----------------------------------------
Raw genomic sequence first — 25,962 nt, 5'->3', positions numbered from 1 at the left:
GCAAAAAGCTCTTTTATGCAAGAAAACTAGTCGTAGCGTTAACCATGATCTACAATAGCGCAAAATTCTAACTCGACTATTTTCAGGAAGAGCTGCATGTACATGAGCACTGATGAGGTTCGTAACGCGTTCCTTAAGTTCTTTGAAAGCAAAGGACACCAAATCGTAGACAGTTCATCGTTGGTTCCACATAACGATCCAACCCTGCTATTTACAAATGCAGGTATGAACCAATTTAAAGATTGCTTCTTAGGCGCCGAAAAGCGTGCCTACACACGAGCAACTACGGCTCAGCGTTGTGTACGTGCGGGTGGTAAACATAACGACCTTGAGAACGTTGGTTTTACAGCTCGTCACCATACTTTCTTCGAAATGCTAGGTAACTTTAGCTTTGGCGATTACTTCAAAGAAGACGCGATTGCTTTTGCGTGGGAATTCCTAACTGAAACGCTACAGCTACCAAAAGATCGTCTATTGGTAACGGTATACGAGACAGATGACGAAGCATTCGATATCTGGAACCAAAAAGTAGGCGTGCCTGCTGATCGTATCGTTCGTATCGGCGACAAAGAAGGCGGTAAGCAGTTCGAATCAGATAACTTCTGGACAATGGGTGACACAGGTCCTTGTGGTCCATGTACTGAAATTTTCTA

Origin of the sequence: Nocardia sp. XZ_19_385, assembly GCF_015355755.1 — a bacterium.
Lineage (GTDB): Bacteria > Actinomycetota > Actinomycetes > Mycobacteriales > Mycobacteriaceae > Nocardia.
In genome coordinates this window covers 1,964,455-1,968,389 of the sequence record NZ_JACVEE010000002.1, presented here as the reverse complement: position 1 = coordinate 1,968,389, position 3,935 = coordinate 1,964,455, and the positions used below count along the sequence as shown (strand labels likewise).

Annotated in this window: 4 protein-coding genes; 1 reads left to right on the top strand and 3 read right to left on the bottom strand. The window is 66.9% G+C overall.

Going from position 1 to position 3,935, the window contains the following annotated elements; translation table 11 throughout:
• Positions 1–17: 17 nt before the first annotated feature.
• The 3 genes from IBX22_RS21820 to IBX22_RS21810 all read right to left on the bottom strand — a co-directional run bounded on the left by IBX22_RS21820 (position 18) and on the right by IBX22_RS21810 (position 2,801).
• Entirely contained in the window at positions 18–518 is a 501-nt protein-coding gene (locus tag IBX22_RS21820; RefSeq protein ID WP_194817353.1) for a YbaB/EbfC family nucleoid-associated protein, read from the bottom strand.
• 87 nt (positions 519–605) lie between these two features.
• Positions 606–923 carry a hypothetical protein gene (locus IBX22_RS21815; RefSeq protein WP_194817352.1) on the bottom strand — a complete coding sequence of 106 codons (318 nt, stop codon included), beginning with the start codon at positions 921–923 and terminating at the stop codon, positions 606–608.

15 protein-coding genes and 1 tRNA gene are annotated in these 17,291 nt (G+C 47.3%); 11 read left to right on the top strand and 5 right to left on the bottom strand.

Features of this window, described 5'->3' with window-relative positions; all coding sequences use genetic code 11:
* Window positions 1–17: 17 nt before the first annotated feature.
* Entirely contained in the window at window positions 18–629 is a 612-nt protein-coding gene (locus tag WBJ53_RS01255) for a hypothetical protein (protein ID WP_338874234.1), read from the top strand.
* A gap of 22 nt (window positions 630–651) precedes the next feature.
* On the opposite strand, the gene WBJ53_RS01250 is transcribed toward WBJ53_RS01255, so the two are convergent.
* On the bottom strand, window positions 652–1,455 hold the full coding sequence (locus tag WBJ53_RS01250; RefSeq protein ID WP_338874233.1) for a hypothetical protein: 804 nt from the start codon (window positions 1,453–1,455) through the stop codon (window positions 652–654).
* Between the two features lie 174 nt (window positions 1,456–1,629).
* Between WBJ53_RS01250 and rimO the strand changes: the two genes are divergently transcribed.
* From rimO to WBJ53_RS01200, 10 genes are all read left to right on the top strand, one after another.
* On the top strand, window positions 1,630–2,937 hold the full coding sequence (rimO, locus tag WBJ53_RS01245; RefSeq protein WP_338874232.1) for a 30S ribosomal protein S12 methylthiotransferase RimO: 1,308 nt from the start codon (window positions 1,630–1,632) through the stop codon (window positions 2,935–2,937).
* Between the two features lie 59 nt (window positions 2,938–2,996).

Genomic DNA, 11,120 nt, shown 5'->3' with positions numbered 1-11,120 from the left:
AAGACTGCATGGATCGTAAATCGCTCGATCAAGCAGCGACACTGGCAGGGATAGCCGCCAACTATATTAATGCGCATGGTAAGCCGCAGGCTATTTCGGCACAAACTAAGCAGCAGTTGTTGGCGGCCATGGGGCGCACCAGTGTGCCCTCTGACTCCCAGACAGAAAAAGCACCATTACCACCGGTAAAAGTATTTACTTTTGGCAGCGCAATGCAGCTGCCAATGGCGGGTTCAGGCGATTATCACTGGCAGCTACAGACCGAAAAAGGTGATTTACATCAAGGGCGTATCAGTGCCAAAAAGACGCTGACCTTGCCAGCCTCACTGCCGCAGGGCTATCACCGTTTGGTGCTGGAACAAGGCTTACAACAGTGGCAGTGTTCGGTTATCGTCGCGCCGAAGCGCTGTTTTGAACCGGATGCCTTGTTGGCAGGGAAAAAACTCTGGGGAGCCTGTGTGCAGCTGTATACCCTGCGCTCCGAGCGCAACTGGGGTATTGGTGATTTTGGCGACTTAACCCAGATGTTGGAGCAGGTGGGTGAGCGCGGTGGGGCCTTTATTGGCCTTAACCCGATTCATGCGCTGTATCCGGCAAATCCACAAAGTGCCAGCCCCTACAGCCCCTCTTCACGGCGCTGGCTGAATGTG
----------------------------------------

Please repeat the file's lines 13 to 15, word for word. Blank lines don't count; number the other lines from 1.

15 protein-coding genes and 1 tRNA gene are annotated in these 17,291 nt (G+C 47.3%); 11 read left to right on the top strand and 5 right to left on the bottom strand.

Features of this window, described 5'->3' with window-relative positions; all coding sequences use genetic code 11:
* Window positions 1–17: 17 nt before the first annotated feature.